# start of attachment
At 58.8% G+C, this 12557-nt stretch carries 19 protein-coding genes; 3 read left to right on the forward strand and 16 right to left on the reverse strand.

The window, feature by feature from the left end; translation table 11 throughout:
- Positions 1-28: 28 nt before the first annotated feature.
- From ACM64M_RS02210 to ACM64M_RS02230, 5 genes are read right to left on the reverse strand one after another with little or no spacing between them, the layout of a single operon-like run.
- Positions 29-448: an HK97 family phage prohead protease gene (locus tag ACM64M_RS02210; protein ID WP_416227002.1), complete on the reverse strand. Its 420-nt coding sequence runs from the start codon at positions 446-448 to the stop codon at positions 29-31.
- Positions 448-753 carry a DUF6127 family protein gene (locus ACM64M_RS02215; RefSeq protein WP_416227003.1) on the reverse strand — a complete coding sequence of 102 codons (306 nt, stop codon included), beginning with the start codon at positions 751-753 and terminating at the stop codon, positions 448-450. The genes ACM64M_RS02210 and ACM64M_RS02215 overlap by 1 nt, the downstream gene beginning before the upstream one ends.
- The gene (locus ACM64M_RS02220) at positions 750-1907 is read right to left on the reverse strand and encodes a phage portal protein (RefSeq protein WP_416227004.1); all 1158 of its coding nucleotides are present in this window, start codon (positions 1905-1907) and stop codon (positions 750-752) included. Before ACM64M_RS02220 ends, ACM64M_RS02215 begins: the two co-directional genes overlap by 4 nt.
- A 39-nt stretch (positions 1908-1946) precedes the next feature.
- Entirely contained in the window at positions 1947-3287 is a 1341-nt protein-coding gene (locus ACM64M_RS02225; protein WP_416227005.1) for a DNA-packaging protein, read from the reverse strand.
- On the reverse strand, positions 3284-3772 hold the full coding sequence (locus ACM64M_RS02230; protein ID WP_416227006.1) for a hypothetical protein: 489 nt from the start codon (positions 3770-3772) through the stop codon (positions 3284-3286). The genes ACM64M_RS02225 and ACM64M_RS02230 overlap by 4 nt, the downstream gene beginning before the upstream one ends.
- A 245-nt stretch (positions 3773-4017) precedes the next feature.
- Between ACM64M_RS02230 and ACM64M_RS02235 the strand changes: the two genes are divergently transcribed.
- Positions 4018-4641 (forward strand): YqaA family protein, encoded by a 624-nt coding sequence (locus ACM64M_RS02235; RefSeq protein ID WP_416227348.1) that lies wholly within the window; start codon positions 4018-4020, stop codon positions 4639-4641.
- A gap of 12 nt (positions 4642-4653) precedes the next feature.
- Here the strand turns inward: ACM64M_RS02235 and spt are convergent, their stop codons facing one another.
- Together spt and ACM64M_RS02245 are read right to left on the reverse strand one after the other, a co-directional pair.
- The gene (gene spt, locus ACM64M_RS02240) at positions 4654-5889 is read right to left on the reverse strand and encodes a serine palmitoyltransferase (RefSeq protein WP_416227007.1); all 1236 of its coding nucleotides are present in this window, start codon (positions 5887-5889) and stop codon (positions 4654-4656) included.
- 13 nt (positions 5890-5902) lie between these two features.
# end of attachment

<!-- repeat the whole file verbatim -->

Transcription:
At 58.8% G+C, this 12557-nt stretch carries 19 protein-coding genes; 3 read left to right on the forward strand and 16 right to left on the reverse strand.

The window, feature by feature from the left end; translation table 11 throughout:
- Positions 1-28: 28 nt before the first annotated feature.
- From ACM64M_RS02210 to ACM64M_RS02230, 5 genes are read right to left on the reverse strand one after another with little or no spacing between them, the layout of a single operon-like run.
- Positions 29-448: an HK97 family phage prohead protease gene (locus tag ACM64M_RS02210; protein ID WP_416227002.1), complete on the reverse strand. Its 420-nt coding sequence runs from the start codon at positions 446-448 to the stop codon at positions 29-31.
- Positions 448-753 carry a DUF6127 family protein gene (locus ACM64M_RS02215; RefSeq protein WP_416227003.1) on the reverse strand — a complete coding sequence of 102 codons (306 nt, stop codon included), beginning with the start codon at positions 751-753 and terminating at the stop codon, positions 448-450. The genes ACM64M_RS02210 and ACM64M_RS02215 overlap by 1 nt, the downstream gene beginning before the upstream one ends.
- The gene (locus ACM64M_RS02220) at positions 750-1907 is read right to left on the reverse strand and encodes a phage portal protein (RefSeq protein WP_416227004.1); all 1158 of its coding nucleotides are present in this window, start codon (positions 1905-1907) and stop codon (positions 750-752) included. Before ACM64M_RS02220 ends, ACM64M_RS02215 begins: the two co-directional genes overlap by 4 nt.
- A 39-nt stretch (positions 1908-1946) precedes the next feature.
- Entirely contained in the window at positions 1947-3287 is a 1341-nt protein-coding gene (locus ACM64M_RS02225; protein WP_416227005.1) for a DNA-packaging protein, read from the reverse strand.
- On the reverse strand, positions 3284-3772 hold the full coding sequence (locus ACM64M_RS02230; protein ID WP_416227006.1) for a hypothetical protein: 489 nt from the start codon (positions 3770-3772) through the stop codon (positions 3284-3286). The genes ACM64M_RS02225 and ACM64M_RS02230 overlap by 4 nt, the downstream gene beginning before the upstream one ends.
- A 245-nt stretch (positions 3773-4017) precedes the next feature.
- Between ACM64M_RS02230 and ACM64M_RS02235 the strand changes: the two genes are divergently transcribed.
- Positions 4018-4641 (forward strand): YqaA family protein, encoded by a 624-nt coding sequence (locus ACM64M_RS02235; RefSeq protein ID WP_416227348.1) that lies wholly within the window; start codon positions 4018-4020, stop codon positions 4639-4641.
- A gap of 12 nt (positions 4642-4653) precedes the next feature.
- Here the strand turns inward: ACM64M_RS02235 and spt are convergent, their stop codons facing one another.
- Together spt and ACM64M_RS02245 are read right to left on the reverse strand one after the other, a co-directional pair.
- The gene (gene spt, locus ACM64M_RS02240) at positions 4654-5889 is read right to left on the reverse strand and encodes a serine palmitoyltransferase (RefSeq protein WP_416227007.1); all 1236 of its coding nucleotides are present in this window, start codon (positions 5887-5889) and stop codon (positions 4654-4656) included.
- 13 nt (positions 5890-5902) lie between these two features.